Competitive Analysis
I took time to learn about the landscape and other brands' strategies. Not only from children's education learning sites but also from blogs, online games, and learning feeds.
Extra findings:
• A lot of restrictions and rules under COPPA
• A lot of the toddler designs/interfaces are kept the same for older children
• Tracking progress not only for the parent but for the child has proven to be very popular and in-demand.
• Any "create your own" sort of activity is popular
• Almost all child oriented online games or education centers are integrated with a bigger systems (LMS) that make up a lot of their content. Sites such as Google classroom or Clever allow for a  secure system so children can create accounts under the supervision of a parent or school. A secure system also blocks online predators
Weighing in the user needs vs the business wants.
​​​​​​​Since it was an unconventional way to showcase a brand through a game before establishing the platform, my first major hurdle was planning out the overall brand strategy and lay out the information architecture. Since things like payments and parental controls will affect design choices later on in Whyzz Explorers app, proper planning was important. Working with the client, we first defined the overall reasons, drivers, audience, competitors, tone, and message. 
Finding the right tools to use became the second major UX hurdle since we wanted to deliver a fun, unique, and engaging interactive experience while leveraging the latest tech. My developer and I had to determine through research and recommendations the best tools to use. It's important that content is what delivers with the tech support, otherwise the tech will have no purpose and be no different than a marketing embellishment.
Showcasing with webgl through a browser instead of developing through a standard app, I had to rethink the workflow since the Whyzz Explorer is only accessible by mobile.  Keeping in mind that most parents don't want their younger children browsing the web on the desktop, a scanned or printed code allowed for quick, direct, and secure site access to their associated account.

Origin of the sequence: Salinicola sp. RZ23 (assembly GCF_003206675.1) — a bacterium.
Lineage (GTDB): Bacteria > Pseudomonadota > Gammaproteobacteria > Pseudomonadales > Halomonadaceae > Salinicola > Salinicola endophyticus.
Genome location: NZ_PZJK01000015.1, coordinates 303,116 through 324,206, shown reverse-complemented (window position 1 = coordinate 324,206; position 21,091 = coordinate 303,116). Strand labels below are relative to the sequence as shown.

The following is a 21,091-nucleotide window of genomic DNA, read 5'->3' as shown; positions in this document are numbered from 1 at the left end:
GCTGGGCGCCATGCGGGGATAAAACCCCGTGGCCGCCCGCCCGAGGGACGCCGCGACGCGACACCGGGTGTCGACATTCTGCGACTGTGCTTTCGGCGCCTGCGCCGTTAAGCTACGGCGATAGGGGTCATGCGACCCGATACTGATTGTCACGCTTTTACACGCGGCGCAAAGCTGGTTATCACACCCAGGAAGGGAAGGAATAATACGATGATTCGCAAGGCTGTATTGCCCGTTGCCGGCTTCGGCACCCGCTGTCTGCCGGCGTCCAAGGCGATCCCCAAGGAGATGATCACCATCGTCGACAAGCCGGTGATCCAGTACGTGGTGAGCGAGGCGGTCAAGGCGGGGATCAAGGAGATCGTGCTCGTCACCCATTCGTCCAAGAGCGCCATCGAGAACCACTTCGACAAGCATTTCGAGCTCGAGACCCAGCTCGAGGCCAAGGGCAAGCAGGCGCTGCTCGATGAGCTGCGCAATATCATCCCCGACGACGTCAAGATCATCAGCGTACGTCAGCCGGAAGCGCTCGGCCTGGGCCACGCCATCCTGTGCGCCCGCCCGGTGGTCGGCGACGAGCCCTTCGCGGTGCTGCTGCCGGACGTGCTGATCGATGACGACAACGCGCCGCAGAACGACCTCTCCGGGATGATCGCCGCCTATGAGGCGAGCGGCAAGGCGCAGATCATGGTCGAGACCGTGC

Webgl Mobile Flow

Designing for the browser vs an app experience also called for slight changes in the interface such as compensating for default nav bars. Showcasing an experience in webgl is much more alluring for small budget projects since it's much cheaper, quicker, and can execute AR without the ARkit or ARcore. Of course there are other advantages, but by request I had to design for both experiences. 
A) Default Mode - Initial
search bar and bottom browser bar
B)  Initial + Scrolling
  1 - Another example of the "Menu" button in the most optimal place despite the browser bar, but the browser bar is only visible when not scrolling
2/3 - Menu button can expand on the bottom, but height placement depends when users are scrolling or on initial start
C)  App
Menu would follow the most optimal placement, which is the botto

The third UX hurdle was the content strategy.  How to design it efficiently and orderly to easily integrate new content as it arrives? Having an interactive and meaningful experience for AI/CV/AR requires a lot of production. Since this was an early showcasing for investors, we wanted to focus and shape the content that already existed so we can create a good foundation but keeping in mind future content. Since the client wanted to have her future team to be the most minimal while leveraging CMS,  I needed to design a universal template but without sacrificing design. ​​​​​​​

I used a 3 tier system that better organizes the workflow of current, activated, and future components

Enabling an easy and fresh way to sort and add future content without disrupting the current design. Having a timeline also allows transparency with the investor and it shows your investment in the project.
Collaboration is the key to success
It's easy to fall into the trap of assuming to know what users want through what is trending and popular in technology. It's critical to explain to clients why it's important to validate design choices with users and work on solid content. Working with new and evolving technology, there is no room for assumptions,  if you want to create something revolutionary then you cannot follow trends or just make things for the sake of seeming cool. If I had not researched the users’ behaviors and patterns, then I would  have focused solely on the child's needs rather than exploring ways for parents or other family members to be more involved